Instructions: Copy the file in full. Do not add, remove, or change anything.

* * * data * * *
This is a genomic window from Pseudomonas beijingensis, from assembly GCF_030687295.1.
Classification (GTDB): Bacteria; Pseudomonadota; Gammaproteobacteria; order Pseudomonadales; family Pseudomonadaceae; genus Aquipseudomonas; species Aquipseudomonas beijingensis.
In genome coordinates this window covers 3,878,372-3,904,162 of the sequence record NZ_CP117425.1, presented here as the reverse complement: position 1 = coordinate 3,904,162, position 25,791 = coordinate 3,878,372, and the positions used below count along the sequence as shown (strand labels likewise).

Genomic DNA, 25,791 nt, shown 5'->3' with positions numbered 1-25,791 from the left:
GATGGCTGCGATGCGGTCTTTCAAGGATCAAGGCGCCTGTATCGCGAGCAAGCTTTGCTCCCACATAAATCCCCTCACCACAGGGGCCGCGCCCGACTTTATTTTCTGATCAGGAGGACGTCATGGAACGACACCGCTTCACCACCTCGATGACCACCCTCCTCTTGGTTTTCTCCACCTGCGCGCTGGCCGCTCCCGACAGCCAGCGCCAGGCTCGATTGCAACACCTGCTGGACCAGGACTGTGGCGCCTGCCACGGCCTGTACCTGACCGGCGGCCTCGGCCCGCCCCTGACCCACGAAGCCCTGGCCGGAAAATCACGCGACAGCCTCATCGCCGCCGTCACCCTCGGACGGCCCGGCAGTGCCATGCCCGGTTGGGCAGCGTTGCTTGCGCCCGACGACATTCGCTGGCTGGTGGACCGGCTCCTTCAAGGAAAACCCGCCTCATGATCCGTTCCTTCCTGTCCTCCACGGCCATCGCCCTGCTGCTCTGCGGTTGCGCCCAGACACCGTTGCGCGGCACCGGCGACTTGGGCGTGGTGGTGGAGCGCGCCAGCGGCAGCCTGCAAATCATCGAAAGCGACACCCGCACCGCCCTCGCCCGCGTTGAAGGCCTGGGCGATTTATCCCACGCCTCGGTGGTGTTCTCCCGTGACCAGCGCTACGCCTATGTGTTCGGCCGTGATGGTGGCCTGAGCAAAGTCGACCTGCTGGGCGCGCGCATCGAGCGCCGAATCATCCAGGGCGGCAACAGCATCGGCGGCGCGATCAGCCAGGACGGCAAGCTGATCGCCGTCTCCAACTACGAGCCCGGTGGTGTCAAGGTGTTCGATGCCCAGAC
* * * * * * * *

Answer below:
This is a genomic window from Pseudomonas beijingensis, from assembly GCF_030687295.1.
Classification (GTDB): Bacteria; Pseudomonadota; Gammaproteobacteria; order Pseudomonadales; family Pseudomonadaceae; genus Aquipseudomonas; species Aquipseudomonas beijingensis.
In genome coordinates this window covers 3,878,372-3,904,162 of the sequence record NZ_CP117425.1, presented here as the reverse complement: position 1 = coordinate 3,904,162, position 25,791 = coordinate 3,878,372, and the positions used below count along the sequence as shown (strand labels likewise).

Genomic DNA, 25,791 nt, shown 5'->3' with positions numbered 1-25,791 from the left:
GATGGCTGCGATGCGGTCTTTCAAGGATCAAGGCGCCTGTATCGCGAGCAAGCTTTGCTCCCACATAAATCCCCTCACCACAGGGGCCGCGCCCGACTTTATTTTCTGATCAGGAGGACGTCATGGAACGACACCGCTTCACCACCTCGATGACCACCCTCCTCTTGGTTTTCTCCACCTGCGCGCTGGCCGCTCCCGACAGCCAGCGCCAGGCTCGATTGCAACACCTGCTGGACCAGGACTGTGGCGCCTGCCACGGCCTGTACCTGACCGGCGGCCTCGGCCCGCCCCTGACCCACGAAGCCCTGGCCGGAAAATCACGCGACAGCCTCATCGCCGCCGTCACCCTCGGACGGCCCGGCAGTGCCATGCCCGGTTGGGCAGCGTTGCTTGCGCCCGACGACATTCGCTGGCTGGTGGACCGGCTCCTTCAAGGAAAACCCGCCTCATGATCCGTTCCTTCCTGTCCTCCACGGCCATCGCCCTGCTGCTCTGCGGTTGCGCCCAGACACCGTTGCGCGGCACCGGCGACTTGGGCGTGGTGGTGGAGCGCGCCAGCGGCAGCCTGCAAATCATCGAAAGCGACACCCGCACCGCCCTCGCCCGCGTTGAAGGCCTGGGCGATTTATCCCACGCCTCGGTGGTGTTCTCCCGTGACCAGCGCTACGCCTATGTGTTCGGCCGTGATGGTGGCCTGAGCAAAGTCGACCTGCTGGGCGCGCGCATCGAGCGCCGAATCATCCAGGGCGGCAACAGCATCGGCGGCGCGATCAGCCAGGACGGCAAGCTGATCGCCGTCTCCAACTACGAGCCCGGTGGTGTCAAGGTGTTCGATGCCCAGAC